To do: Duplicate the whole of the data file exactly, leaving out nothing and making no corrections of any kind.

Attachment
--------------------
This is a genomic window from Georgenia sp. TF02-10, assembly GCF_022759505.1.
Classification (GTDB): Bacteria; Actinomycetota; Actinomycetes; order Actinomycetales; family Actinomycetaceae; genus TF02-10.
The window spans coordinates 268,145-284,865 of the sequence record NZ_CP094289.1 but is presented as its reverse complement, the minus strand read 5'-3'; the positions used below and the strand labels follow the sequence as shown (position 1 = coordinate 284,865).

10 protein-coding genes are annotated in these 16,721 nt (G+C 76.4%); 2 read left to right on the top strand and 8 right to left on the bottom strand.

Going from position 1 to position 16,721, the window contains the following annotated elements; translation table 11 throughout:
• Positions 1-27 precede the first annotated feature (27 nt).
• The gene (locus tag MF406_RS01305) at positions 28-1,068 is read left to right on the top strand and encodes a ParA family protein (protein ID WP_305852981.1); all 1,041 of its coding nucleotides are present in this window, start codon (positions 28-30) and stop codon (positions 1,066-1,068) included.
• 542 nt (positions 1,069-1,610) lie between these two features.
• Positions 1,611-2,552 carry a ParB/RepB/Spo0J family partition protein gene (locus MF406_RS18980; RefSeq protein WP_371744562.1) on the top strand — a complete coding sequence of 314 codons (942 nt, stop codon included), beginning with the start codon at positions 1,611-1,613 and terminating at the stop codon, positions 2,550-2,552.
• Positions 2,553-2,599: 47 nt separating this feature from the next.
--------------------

This is a genomic window from Georgenia sp. TF02-10, assembly GCF_022759505.1.
Classification (GTDB): Bacteria; Actinomycetota; Actinomycetes; order Actinomycetales; family Actinomycetaceae; genus TF02-10.
The window spans coordinates 268,145-284,865 of the sequence record NZ_CP094289.1 but is presented as its reverse complement, the minus strand read 5'-3'; the positions used below and the strand labels follow the sequence as shown (position 1 = coordinate 284,865).

10 protein-coding genes are annotated in these 16,721 nt (G+C 76.4%); 2 read left to right on the top strand and 8 right to left on the bottom strand.

Going from position 1 to position 16,721, the window contains the following annotated elements; translation table 11 throughout:
• Positions 1-27 precede the first annotated feature (27 nt).
• The gene (locus tag MF406_RS01305) at positions 28-1,068 is read left to right on the top strand and encodes a ParA family protein (protein ID WP_305852981.1); all 1,041 of its coding nucleotides are present in this window, start codon (positions 28-30) and stop codon (positions 1,066-1,068) included.
• 542 nt (positions 1,069-1,610) lie between these two features.
• Positions 1,611-2,552 carry a ParB/RepB/Spo0J family partition protein gene (locus MF406_RS18980; RefSeq protein WP_371744562.1) on the top strand — a complete coding sequence of 314 codons (942 nt, stop codon included), beginning with the start codon at positions 1,611-1,613 and terminating at the stop codon, positions 2,550-2,552.
• Positions 2,553-2,599: 47 nt separating this feature from the next.